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“Tell me things I won’t mind forgetting,” she said.  “Make it useless stuff or skip it.”

Amy Hempel’s short story “In the Cemetery Where Al Jolson is Buried” is a story about sickness and loss.  A woman must go through the experience of watching her friend slowly become more sick and eventually die.  Throughout the story, the two women must come to terms with their mortality, and the effect that the sickness is having on them.  Both women know the narrator’s friend is dying, but they never discuss it.  Some things are too disconcerting to talk about.

I missed her already.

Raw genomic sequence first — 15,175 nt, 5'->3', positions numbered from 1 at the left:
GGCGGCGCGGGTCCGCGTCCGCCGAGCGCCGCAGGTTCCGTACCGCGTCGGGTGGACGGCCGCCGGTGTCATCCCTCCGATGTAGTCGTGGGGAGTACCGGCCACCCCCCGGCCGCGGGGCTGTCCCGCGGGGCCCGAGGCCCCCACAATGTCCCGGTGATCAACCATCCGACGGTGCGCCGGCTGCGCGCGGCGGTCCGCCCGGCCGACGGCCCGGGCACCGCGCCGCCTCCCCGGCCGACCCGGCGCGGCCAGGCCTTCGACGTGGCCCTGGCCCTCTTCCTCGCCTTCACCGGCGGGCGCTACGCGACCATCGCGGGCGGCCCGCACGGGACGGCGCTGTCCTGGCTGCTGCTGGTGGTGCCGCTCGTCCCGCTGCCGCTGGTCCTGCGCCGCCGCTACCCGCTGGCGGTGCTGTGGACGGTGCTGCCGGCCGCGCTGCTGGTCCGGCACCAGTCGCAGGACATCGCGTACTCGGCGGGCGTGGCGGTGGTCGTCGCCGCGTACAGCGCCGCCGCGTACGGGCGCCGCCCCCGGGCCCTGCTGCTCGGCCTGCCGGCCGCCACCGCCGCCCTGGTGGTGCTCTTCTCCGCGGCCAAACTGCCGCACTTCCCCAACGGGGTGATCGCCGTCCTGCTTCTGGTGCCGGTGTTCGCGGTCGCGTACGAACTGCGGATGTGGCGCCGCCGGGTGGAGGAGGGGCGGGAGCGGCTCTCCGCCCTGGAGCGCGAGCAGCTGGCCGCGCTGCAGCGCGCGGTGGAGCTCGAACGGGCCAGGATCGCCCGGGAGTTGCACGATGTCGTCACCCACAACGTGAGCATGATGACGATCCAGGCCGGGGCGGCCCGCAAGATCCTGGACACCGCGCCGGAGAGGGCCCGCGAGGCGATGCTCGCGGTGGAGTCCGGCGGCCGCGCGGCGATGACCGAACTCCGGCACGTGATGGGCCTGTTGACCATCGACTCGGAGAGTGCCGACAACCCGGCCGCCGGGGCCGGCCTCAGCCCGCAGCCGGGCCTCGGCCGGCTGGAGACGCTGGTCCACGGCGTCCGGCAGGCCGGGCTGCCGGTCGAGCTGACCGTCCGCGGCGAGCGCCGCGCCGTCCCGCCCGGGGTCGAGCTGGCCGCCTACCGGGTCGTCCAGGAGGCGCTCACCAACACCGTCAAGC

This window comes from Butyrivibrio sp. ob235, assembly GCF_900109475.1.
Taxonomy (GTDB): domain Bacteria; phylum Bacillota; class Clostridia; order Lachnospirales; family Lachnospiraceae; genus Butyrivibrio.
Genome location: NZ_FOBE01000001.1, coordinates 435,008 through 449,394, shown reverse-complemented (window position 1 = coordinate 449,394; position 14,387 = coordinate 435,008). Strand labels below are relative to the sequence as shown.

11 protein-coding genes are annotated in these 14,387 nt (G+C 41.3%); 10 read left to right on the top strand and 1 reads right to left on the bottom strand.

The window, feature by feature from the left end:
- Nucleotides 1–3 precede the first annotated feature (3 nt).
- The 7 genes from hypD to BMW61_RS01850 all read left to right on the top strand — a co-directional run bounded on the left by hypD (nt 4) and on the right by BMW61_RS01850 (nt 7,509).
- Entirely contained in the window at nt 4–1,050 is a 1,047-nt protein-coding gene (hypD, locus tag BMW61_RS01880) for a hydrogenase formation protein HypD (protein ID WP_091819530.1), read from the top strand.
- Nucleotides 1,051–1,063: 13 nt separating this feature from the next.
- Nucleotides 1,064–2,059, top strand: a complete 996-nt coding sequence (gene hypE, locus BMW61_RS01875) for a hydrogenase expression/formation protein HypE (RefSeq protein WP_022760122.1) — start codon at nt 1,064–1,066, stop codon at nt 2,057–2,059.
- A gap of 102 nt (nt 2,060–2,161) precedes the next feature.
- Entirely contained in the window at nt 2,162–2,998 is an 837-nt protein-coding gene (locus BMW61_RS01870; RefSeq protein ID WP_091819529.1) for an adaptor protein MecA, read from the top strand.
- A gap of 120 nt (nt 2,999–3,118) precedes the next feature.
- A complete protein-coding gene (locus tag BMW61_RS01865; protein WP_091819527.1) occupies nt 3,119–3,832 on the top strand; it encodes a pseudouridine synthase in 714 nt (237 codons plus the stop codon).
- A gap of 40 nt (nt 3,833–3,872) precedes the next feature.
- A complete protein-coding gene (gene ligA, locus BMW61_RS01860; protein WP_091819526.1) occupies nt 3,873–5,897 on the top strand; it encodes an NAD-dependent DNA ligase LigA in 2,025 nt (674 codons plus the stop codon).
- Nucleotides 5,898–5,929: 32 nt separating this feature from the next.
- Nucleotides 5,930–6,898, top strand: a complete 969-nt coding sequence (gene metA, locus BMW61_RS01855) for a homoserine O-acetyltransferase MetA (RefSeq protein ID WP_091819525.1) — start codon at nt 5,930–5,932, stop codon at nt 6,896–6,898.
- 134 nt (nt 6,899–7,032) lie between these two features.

Amy Hempel’s writing is evocative and incredibly descriptive.  She prompts us to create our own images, we build the story with her.  She writes in a way that draws the reader in.  It’s both personal and impersonal, the mystery of her style bringing us closer to the characters.  We are brought into the story, truly feeling what the narrator is feeling.  With emotional poignancy and small moments of humor, the characters’ humanity is captured.  We care for the nameless women in this story, we feel their fear and ultimately, their grief.

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